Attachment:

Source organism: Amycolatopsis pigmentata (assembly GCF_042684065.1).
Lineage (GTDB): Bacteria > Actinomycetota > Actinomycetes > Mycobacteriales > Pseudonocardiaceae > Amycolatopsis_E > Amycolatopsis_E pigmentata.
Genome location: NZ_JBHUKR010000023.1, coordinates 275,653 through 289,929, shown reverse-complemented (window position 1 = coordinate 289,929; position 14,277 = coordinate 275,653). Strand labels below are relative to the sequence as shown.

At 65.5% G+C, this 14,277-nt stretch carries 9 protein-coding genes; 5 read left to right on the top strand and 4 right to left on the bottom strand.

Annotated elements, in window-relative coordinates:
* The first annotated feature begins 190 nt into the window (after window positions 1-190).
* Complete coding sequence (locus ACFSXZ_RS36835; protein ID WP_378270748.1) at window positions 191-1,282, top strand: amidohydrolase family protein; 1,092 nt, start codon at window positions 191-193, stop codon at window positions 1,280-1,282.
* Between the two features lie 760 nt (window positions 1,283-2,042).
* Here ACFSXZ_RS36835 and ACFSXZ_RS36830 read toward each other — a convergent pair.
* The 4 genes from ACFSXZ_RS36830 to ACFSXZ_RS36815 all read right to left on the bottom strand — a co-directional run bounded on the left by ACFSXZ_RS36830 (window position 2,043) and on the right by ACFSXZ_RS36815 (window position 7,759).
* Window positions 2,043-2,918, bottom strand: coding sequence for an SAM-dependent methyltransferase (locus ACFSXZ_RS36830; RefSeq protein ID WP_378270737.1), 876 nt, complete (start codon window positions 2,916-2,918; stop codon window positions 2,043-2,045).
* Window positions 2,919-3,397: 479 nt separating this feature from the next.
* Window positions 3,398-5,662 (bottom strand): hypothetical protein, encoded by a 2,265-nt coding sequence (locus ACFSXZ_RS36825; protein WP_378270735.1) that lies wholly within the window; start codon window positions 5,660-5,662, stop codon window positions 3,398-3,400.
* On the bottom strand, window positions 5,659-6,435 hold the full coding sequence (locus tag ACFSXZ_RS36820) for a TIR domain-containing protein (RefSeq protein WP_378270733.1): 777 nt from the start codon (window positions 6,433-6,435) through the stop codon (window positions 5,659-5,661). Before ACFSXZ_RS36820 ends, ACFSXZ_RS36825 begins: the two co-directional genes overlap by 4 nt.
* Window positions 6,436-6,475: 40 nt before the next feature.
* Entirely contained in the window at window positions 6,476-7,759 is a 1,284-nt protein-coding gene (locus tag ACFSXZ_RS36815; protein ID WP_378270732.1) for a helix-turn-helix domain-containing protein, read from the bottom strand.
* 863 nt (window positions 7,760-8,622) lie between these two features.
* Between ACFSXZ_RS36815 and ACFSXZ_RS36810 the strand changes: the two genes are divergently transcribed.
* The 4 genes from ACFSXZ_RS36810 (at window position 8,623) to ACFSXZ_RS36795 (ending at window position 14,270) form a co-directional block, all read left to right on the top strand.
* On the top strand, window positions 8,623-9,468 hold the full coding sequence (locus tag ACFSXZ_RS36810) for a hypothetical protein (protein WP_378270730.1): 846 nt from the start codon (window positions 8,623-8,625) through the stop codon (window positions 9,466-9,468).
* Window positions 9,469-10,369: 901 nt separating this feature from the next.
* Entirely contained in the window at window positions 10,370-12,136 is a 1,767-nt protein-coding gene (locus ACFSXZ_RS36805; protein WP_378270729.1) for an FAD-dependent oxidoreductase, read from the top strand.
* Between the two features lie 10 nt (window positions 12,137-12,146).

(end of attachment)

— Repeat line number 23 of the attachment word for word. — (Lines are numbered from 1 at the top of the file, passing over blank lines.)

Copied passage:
* Between the two features lie 10 nt (window positions 12,137-12,146).